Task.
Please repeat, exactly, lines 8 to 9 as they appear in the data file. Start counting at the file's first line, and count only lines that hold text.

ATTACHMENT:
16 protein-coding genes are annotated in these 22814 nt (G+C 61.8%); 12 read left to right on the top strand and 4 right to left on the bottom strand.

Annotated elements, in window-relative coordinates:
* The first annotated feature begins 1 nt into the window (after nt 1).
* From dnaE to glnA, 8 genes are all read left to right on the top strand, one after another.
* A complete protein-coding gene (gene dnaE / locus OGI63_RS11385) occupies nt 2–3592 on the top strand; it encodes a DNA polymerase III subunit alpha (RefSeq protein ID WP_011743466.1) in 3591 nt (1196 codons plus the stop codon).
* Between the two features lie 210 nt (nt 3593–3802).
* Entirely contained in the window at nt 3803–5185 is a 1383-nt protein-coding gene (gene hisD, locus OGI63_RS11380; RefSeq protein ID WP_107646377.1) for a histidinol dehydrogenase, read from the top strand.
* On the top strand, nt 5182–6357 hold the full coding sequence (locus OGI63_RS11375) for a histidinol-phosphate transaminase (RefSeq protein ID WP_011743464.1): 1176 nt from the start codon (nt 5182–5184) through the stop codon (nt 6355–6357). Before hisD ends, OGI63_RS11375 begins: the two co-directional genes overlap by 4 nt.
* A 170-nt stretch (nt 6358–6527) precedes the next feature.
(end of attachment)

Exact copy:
* On the top strand, nt 5182–6357 hold the full coding sequence (locus OGI63_RS11375) for a histidinol-phosphate transaminase (RefSeq protein ID WP_011743464.1): 1176 nt from the start codon (nt 5182–5184) through the stop codon (nt 6355–6357). Before hisD ends, OGI63_RS11375 begins: the two co-directional genes overlap by 4 nt.
* A 170-nt stretch (nt 6358–6527) precedes the next feature.